One thing that stayed the same is the gun manufacturers. They’re back, but with fantasy twists and name changes that work better with the Bunkers & Badasses. For example, DAHL is now DAHLIA and Hyperion is Hyperius, and the game now contains crossbows, along with melee weapons like swords, hammers, and axes.
A lot of the real fun comes from making a character, right down to choosing a backstory and starting stats. Character creation feels great here, as the options are, admittedly, better than I thought they’d be. There are six voices and three personality types, along with a pitch slider, archetypes, and even pronoun options.
As a Fatemaker, you can choose from six starting classes, which include the Stabbomancer, Clawbringer, Brr-Zerker, Graveborn, Spore Warden, and Spellshot. Each of them feels unique, with passives, action skills, and skill trees that offer up different play styles.
The Stabbomancer is all about stealth, invisibility, and critical hits, while the Clawbringer uses fire and lightning elemental damage to fight alongside a pet wyvern. The best part is that you can eventually choose a secondary class to mix and match skills from two completely separate classes, which allows for creative combinations in combat.
Having these options is especially important when playing through the game’s endgame Chaos Chamber content — a randomized dungeon with multiple unpredictable rooms and plenty of loot. It’s a useful tool for grinding endgame enemies while providing options to activate self-imposed challenges for the chance of earning better loot.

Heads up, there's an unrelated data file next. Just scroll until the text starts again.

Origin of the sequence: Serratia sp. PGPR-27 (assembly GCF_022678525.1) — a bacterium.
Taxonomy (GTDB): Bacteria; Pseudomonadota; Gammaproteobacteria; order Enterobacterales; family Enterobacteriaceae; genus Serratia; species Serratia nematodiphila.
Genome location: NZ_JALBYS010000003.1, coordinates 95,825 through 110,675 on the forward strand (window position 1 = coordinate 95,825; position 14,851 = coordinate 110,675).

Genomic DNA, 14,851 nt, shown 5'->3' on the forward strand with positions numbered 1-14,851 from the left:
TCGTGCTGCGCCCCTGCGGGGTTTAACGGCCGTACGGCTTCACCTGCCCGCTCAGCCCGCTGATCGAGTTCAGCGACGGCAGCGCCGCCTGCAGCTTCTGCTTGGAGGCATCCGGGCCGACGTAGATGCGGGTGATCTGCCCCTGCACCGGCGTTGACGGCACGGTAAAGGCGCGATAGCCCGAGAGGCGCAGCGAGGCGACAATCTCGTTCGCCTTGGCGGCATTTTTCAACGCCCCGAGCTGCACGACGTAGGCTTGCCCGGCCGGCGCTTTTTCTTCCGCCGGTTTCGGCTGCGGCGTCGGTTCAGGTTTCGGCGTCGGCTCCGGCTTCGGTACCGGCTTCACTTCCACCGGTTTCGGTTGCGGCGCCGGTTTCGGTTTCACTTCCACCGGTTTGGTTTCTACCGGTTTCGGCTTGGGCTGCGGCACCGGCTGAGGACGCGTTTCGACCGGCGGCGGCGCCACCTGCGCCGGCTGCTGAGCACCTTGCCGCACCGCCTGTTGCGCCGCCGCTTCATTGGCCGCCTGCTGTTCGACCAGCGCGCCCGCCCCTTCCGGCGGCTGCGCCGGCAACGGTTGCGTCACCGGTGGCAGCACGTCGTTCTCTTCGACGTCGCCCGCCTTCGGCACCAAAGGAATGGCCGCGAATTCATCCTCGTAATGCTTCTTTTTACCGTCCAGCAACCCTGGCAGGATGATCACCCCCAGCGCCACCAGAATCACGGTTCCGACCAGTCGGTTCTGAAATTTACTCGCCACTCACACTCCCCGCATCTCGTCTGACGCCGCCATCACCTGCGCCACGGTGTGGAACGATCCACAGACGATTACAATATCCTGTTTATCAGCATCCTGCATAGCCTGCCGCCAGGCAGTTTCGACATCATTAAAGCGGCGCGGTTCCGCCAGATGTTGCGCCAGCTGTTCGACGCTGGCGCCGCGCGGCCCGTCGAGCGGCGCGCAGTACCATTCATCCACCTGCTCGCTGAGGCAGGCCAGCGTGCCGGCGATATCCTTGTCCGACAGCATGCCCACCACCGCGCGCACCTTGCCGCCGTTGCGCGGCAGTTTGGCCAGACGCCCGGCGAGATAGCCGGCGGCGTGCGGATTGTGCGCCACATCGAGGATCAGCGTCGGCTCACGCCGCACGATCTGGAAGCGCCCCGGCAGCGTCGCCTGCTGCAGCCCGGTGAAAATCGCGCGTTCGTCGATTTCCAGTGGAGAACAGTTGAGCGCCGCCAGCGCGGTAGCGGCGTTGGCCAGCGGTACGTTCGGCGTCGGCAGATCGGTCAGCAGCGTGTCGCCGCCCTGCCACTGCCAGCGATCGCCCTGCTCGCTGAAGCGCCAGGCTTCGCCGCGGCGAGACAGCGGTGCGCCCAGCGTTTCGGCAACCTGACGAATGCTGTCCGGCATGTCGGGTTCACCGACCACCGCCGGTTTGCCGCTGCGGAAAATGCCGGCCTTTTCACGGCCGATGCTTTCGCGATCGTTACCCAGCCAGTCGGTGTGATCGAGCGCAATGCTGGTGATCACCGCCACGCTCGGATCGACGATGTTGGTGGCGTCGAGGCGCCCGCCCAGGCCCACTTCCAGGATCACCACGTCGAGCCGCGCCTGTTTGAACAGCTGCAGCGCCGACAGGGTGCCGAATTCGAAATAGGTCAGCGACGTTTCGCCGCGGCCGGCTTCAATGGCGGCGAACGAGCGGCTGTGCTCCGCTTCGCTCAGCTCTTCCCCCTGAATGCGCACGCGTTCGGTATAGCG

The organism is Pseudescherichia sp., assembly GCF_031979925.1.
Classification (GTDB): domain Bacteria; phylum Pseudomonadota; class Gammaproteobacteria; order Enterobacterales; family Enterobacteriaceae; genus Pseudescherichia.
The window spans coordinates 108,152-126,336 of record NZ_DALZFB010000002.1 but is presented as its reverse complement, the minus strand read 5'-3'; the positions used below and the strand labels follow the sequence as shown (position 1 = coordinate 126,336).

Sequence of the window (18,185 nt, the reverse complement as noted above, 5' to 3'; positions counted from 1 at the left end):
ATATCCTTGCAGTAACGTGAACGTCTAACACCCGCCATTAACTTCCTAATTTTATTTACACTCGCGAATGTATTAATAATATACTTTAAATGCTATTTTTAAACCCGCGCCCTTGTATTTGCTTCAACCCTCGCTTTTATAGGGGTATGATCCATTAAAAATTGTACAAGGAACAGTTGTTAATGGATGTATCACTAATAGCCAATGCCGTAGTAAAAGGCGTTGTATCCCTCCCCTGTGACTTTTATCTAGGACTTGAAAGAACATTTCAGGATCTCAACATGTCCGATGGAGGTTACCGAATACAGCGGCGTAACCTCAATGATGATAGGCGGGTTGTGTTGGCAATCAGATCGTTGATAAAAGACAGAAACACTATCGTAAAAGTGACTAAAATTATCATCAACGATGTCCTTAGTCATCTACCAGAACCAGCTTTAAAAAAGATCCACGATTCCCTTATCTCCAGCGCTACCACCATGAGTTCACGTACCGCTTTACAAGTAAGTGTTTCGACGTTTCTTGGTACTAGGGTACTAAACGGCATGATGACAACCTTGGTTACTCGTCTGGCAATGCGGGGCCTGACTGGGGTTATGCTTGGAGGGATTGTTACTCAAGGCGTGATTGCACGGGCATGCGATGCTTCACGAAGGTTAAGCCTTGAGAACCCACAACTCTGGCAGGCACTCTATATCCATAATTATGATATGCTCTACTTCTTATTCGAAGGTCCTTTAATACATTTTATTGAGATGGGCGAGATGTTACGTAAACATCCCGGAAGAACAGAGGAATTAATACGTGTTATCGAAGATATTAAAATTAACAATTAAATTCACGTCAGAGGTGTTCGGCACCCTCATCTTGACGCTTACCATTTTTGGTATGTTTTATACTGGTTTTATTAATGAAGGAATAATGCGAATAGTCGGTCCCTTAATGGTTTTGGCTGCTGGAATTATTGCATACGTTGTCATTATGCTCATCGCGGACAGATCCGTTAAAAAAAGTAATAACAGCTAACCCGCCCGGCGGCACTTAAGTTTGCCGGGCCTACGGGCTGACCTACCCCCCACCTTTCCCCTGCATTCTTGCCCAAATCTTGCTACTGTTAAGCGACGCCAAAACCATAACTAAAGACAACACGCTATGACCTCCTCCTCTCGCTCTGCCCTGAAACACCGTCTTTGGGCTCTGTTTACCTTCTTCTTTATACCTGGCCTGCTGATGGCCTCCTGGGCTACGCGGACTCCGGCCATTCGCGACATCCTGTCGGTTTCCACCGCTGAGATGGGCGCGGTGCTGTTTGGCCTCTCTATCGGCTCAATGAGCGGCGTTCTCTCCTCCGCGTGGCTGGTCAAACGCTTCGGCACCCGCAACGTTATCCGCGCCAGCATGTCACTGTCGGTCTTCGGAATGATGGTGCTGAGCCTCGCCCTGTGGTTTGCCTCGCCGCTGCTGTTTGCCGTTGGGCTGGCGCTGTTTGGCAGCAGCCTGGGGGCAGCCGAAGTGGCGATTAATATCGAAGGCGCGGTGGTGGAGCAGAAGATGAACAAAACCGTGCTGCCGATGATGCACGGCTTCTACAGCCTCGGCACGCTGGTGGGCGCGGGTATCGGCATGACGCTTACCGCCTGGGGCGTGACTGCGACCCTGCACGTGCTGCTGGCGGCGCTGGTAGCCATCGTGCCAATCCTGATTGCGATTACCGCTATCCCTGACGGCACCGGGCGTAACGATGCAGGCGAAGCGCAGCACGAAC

While there are plenty of positives to speak of, some annoyances are still present. Tiny Tina will often narrate to set the stage and/or guide you through sections of the game, which makes it feel like a real, fluid campaign. The downside here is that, sometimes, she’ll cut off other characters’ optional dialogue about something new since her dialogue takes priority. So, you’ll need to stand still or avoid fighting or advancing whenever you hear random conversations begin.
Naturally, the fantasy setting introduces a lot of magic to go with the theme. But it doesn’t always hit the mark when mixed with the weapons. Many of them will now be able to fire waves of energy instead of ammunition, but using a shotgun that blasts thin lines of magic with no impact just doesn’t feel right.
It’s also tedious strange to be fighting so many skeletons and zombies over and over again. These enemies fit with the Dragon Lord’s whole soul energy-sucking plan, but the enemy variety suffers if you stick to the main quests for the majority of your playthrough. The bosses are often challenging spectacles, but regular foes start to get old after a while.
Tiny Tina’s Wonderlands is certainly a fresh take on the Borderlands formula, but it probably won’t win over anyone who didn’t already enjoy the mainline entries in some capacity. This isn’t a whole new, huge step away from those games. It’s more of a side story within an already established universe, so the core elements are still there.
While the gameplay felt familiar, Tiny Tina and the rest of the main cast carry this one on their backs through witty, fun dialogue that stayed consistently entertaining throughout the campaign. The banter, fantasy setting, and TTRPG concept really created so much more enjoyment than I expected to find here.
- Tina, Frette, Valentine, and the Dragon Lord are all likable, entertaining characters.
- Party banter and meta jokes create memorable comedic moments.
- The game of Bunkers & Badasses puts a fresh twist on the Borderlands formula.
- Overworld lets you get right into the action by walking over to new areas.
- Enemy variety is somewhat lacking in the main questline.
- Some of the magical elements don’t mesh well when added to guns.
March 25, 2022
PC. PS4, PS5, Xbox One, Xbox Series X|S
- Dungeons & Dragons
- real world
- Xbox One